LKM: How about at ProPublica? You mentioned you aren’t sure entirely what you’re going to do, but broadly, what do you hope to accomplish there?

AS: I’m most excited about working more closely with journalists on data sets and finding the best ways of presenting those and turning them into applications. That was one thing I was able to do with Poll Tracker, but it didn’t seem like TPM had as big of a commitment to individual stories that could have side applications. Poll Tracker was more of a long-running project. ProPublica is really into delving deeply onto one subject and finding data that can be turned into an application so the story isn’t just a block of text, there’s another way of getting at it.

One of the other things they’re working on is more tools for crowdsourcing and cultivating sources. I know that they want to start building an app or a series of apps around that. And they’re doing some cool stuff with Amazon Mechanical Turk for kind of normalizing and collecting data. I’m sure there’s going to be a lot more fun stuff to do like that.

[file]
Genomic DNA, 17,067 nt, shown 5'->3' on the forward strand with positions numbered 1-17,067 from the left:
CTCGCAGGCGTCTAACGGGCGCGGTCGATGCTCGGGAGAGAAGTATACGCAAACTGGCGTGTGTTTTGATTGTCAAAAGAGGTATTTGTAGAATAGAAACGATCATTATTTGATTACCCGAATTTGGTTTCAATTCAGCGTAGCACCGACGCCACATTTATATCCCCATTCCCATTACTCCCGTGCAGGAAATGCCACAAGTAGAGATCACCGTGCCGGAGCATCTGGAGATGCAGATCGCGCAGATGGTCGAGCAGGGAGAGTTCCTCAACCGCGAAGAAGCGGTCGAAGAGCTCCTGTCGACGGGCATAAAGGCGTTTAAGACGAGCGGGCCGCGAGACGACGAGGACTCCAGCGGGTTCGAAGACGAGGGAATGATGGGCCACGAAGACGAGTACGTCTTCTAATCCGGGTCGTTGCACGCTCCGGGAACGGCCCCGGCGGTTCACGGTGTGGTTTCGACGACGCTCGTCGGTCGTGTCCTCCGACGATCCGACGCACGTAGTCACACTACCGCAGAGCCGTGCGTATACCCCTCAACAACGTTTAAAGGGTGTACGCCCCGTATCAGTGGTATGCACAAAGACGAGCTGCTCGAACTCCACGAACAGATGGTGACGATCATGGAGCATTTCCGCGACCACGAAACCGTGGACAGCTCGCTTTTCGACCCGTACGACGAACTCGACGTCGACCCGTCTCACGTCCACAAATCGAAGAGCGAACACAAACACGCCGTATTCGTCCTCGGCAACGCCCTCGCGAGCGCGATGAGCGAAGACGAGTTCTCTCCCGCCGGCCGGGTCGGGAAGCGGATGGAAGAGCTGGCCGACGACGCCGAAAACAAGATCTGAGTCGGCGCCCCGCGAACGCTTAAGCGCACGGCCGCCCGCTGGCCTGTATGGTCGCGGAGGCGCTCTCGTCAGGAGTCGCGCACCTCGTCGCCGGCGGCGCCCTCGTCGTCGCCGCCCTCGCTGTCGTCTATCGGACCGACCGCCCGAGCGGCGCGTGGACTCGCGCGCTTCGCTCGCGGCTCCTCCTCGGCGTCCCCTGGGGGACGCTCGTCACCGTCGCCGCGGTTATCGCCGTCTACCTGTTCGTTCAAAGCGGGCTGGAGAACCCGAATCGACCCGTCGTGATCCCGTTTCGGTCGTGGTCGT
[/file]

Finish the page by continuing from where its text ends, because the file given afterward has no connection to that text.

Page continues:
June 04 2010

18:23

How a Test Suite Can Help Your Open Source Project Grow

At CityCircles, we've been fortunate to work with a local developer who is passionate about our project's goal of developing hyper-local communication tools for mass audiences. Our first implementation of that is a platform for light rail passengers in Phoenix, Arizona.

That said, one person can't carry the entire load, especially as the project inevitably evolves from its humble beginnings and wire frames.

One solution that's worth considering is sinking some funds into a test suite -- a closed environment where other developers who share a vision for the project can develop new features with the approval of the "master" developer. This is the approach we recently took with CityCircles.

Test Suite

In March, we contracted with a local development shop called Integrum Technologies to build a test suite. The project is connected to our code base and includes simulated tasks that other developers can build toward and "test." If these features pass muster in the test suite, then we can push those changes to our code base permanently. If they do not, then the developer can tweak them until they do without ruining the live site.